Authors & Illustrators

Maya Abu-Alhayyat (c) Salim Abu Jabal (1).jpg The Blue Pool of Questions


Maya is an award-winning Palestinian novelist, poet, and children’s book writer. She has published three collections of poetry, three novels, and several children’s books. Her writing has been featured in international journals and magazines and has been translated into English, French, German, Swedish, and Korean. Since 2013 Maya has worked as the director of the Palestinian Writing Workshop in Birzeit, West Bank, Palestine. She lives in Jerusalem with her husband and children. Maya is the author of The Blue Pool of Questions.

photo by Salim Abu Jamal

David Bizzaro, The Not In Here Story


David is a Puppeteer, Illustrator, and Funny Video maker living in NYC. He believes you can do anything you set your mind to as long as you have a positive outlook. When David is not making puppets or silly videos he is spending time with his wife Cassie and his cat Rita. Or he is making more puppets. He might have too many. David illustrated The Not In Here Story.

photo by Brandon Bales

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Morgan was born in Atlanta, Georgia, and raised in Cleveland, Ohio. She always loved to draw as a child but didn’t consider it to be a serious career option until high school when she attended a college preview program at the Columbus College of Art & Design in Columbus, Ohio. After graduating from high school, Morgan went on to pursue a Bachelor of Fine Arts in Animation at the Savannah College of Art & Design in Savannah, Georgia. Through SCAD she was able to expand her skills and even got the opportunity to study abroad at SCAD’s Hong Kong campus, studying both painting and illustration. She works as a freelance graphic designer and illustrator and loves to work on comic books and other forms of sequential art. Morgan illustrated A Card for My Father.

Find her at

Quraysh Ali Lansana, A Gift from Greensboro


Q has taught in elementary schools, high schools, and universities in Chicago, where he lives, and across the country. He teaches poetry and hip-hop at the School of the Art Institute of Chicago, across the street from the famous museum with the lions out front. Q is the author of eight poetry books, three textbooks, three children's books, editor of eight anthologies, and coauthor of a book of pedagogy. He is the author of A Gift from Greensboro.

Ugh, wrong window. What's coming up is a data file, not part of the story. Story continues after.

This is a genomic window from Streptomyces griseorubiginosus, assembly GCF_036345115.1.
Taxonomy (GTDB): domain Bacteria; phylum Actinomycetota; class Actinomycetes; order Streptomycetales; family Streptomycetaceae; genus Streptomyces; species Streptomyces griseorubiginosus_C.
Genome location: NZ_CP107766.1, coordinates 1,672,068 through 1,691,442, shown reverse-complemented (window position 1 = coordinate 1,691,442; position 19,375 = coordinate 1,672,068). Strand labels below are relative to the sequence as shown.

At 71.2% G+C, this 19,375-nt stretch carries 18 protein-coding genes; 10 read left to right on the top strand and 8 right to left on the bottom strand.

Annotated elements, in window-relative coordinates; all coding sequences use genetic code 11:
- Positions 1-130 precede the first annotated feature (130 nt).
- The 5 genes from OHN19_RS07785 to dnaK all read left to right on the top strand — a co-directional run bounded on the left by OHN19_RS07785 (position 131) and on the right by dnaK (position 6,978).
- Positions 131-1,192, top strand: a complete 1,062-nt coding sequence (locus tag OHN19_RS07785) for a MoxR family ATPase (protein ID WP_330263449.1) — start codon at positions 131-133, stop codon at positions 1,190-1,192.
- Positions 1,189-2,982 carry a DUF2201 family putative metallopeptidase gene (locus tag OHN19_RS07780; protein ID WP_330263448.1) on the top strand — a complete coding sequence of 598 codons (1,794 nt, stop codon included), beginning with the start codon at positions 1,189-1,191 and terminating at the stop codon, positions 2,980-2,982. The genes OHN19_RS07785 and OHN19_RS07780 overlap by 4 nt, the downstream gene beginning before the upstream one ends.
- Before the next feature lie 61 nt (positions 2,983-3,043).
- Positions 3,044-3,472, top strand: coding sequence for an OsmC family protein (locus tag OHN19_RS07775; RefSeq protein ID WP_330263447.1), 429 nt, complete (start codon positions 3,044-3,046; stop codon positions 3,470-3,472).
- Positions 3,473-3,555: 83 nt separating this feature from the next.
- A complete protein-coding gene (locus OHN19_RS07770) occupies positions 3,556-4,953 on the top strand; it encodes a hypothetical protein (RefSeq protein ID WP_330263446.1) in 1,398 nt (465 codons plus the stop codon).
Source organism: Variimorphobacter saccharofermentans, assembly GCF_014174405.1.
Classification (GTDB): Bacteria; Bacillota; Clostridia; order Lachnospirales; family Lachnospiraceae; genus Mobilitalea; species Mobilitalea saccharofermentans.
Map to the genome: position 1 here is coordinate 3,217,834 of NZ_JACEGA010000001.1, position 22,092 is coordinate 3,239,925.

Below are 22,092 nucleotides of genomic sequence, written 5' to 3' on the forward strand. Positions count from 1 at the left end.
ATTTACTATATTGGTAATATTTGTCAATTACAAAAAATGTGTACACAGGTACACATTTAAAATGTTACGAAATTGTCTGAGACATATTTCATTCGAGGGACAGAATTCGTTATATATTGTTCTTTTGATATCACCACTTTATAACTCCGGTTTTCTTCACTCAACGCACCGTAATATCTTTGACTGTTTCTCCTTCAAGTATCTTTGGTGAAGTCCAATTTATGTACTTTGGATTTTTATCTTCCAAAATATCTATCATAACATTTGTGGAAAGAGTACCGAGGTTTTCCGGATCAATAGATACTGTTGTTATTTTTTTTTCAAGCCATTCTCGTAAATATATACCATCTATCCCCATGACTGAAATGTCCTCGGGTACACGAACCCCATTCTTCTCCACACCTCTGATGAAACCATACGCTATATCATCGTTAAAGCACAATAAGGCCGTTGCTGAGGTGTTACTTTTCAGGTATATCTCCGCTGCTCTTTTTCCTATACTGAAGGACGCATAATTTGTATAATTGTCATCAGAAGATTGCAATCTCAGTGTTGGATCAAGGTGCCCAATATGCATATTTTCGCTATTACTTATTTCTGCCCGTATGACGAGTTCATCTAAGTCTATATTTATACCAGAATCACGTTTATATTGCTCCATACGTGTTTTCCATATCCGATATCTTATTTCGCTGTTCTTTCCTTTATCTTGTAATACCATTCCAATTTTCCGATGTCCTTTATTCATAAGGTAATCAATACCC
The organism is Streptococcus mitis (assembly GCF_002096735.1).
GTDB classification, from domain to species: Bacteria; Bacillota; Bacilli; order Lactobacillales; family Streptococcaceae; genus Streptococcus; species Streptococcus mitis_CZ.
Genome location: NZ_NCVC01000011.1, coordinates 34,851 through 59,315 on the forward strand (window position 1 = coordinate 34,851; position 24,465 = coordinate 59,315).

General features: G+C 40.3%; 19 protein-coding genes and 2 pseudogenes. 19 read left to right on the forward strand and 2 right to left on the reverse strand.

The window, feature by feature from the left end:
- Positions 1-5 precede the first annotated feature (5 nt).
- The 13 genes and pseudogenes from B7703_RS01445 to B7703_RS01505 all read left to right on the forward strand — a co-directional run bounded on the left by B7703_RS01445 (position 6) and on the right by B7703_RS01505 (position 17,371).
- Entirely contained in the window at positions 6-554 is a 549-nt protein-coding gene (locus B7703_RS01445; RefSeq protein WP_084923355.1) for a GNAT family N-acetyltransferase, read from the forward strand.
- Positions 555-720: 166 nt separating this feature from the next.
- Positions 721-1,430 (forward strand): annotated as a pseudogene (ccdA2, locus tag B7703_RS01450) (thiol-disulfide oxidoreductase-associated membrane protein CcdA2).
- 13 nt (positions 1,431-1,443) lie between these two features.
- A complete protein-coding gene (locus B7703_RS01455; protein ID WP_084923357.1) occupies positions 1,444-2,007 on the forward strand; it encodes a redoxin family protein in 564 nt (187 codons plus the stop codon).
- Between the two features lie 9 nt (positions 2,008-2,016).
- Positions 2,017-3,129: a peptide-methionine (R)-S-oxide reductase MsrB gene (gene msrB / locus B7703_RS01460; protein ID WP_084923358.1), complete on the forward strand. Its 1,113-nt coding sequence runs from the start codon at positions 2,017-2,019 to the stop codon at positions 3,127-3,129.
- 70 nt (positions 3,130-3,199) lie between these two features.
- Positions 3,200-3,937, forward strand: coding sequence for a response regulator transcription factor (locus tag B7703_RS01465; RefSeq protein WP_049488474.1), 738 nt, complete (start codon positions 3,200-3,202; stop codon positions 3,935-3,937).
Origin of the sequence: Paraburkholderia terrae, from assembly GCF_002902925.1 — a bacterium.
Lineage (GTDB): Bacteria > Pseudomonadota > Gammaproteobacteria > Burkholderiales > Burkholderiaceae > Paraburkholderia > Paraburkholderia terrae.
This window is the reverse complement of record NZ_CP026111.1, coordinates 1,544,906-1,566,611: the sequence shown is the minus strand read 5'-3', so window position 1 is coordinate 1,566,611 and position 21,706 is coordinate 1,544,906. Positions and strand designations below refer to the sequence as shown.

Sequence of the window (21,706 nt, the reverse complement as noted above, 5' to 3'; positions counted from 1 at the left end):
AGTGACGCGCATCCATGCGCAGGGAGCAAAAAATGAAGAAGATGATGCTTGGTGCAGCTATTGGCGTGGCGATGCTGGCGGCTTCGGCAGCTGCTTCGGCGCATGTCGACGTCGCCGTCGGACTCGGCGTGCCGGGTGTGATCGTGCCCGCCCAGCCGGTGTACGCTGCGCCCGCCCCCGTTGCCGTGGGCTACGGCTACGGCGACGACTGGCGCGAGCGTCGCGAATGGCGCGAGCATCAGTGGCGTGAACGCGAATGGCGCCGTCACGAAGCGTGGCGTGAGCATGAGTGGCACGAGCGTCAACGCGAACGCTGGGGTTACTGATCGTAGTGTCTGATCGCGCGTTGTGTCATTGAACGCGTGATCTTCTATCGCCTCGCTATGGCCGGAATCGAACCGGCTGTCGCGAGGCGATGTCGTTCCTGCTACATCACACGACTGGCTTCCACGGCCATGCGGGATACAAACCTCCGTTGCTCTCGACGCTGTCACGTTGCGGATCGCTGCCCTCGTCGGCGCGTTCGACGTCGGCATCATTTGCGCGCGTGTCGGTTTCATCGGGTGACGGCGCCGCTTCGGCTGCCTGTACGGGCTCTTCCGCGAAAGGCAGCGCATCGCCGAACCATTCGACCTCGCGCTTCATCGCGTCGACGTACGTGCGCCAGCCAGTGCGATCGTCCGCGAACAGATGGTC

photo by Alan Tarin

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Jose D. Medina

Jose is an illustrator from Venezuela who now resides in San Fransisco. After beginning his art education in Caracas, he finished his illustration degree at the Savannah College of Art and Design in 2017. His art addresses complex ideas in a way that is simple and engaging, focusing on social and political activism while incorporating humor and lightheartedness. Thank You, Crow is Jose’s first book, and he was thrilled to work on it with his husband, Michael.

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Tony is a two-time winner of the Paterson Prize for Books for Young People (DeShawn Days and I and I, Bob Marley) and the author/
editor of nineteen books for adults and young readers. A Professor of Creative Writing at Howard University, Medina has received the Langston Hughes Society Award, the first African Voices Literary Award, and has been nominated for Pushcart Prizes for his poems. Jacar Press recently published his anthology Resisting Arrest: Poems to Stretch the Sky, on police violence and brutalities perpetrated on people of color. Tu Books published Medina’s debut graphic novel I Am Alfonso Jones in 2017. Tony is the author of Thirteen Ways of Looking at a Black Boy.

Tony’s photo by Aldon Lynn Nielsen

Barbara Nye, Somewhere a Bell is Ringing